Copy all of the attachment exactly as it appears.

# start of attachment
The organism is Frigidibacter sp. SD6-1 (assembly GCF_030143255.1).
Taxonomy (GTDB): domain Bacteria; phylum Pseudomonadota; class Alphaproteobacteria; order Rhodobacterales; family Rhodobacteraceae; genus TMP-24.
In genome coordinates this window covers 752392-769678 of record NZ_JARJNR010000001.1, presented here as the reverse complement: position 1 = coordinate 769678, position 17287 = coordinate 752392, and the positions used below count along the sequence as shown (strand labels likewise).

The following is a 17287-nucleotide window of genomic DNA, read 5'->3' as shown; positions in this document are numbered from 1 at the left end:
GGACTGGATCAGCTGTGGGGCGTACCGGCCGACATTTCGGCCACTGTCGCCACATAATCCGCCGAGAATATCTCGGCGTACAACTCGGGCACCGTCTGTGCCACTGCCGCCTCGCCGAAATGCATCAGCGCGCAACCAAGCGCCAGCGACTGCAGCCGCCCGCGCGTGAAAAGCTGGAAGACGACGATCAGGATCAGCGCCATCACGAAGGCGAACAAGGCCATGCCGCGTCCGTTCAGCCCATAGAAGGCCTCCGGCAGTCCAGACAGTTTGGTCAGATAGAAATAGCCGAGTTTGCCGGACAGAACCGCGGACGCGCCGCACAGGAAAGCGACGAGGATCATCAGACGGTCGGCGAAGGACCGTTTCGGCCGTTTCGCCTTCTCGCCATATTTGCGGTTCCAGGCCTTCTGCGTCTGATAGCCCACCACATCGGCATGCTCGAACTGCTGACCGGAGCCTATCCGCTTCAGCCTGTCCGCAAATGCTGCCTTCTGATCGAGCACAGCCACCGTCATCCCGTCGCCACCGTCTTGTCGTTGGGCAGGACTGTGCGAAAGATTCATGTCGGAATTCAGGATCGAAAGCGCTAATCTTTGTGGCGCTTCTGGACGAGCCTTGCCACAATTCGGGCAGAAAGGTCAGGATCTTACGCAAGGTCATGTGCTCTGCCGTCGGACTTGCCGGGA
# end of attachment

The organism is Frigidibacter sp. SD6-1 (assembly GCF_030143255.1).
Taxonomy (GTDB): domain Bacteria; phylum Pseudomonadota; class Alphaproteobacteria; order Rhodobacterales; family Rhodobacteraceae; genus TMP-24.
In genome coordinates this window covers 752392-769678 of record NZ_JARJNR010000001.1, presented here as the reverse complement: position 1 = coordinate 769678, position 17287 = coordinate 752392, and the positions used below count along the sequence as shown (strand labels likewise).

The following is a 17287-nucleotide window of genomic DNA, read 5'->3' as shown; positions in this document are numbered from 1 at the left end:
GGACTGGATCAGCTGTGGGGCGTACCGGCCGACATTTCGGCCACTGTCGCCACATAATCCGCCGAGAATATCTCGGCGTACAACTCGGGCACCGTCTGTGCCACTGCCGCCTCGCCGAAATGCATCAGCGCGCAACCAAGCGCCAGCGACTGCAGCCGCCCGCGCGTGAAAAGCTGGAAGACGACGATCAGGATCAGCGCCATCACGAAGGCGAACAAGGCCATGCCGCGTCCGTTCAGCCCATAGAAGGCCTCCGGCAGTCCAGACAGTTTGGTCAGATAGAAATAGCCGAGTTTGCCGGACAGAACCGCGGACGCGCCGCACAGGAAAGCGACGAGGATCATCAGACGGTCGGCGAAGGACCGTTTCGGCCGTTTCGCCTTCTCGCCATATTTGCGGTTCCAGGCCTTCTGCGTCTGATAGCCCACCACATCGGCATGCTCGAACTGCTGACCGGAGCCTATCCGCTTCAGCCTGTCCGCAAATGCTGCCTTCTGATCGAGCACAGCCACCGTCATCCCGTCGCCACCGTCTTGTCGTTGGGCAGGACTGTGCGAAAGATTCATGTCGGAATTCAGGATCGAAAGCGCTAATCTTTGTGGCGCTTCTGGACGAGCCTTGCCACAATTCGGGCAGAAAGGTCAGGATCTTACGCAAGGTCATGTGCTCTGCCGTCGGACTTGCCGGGA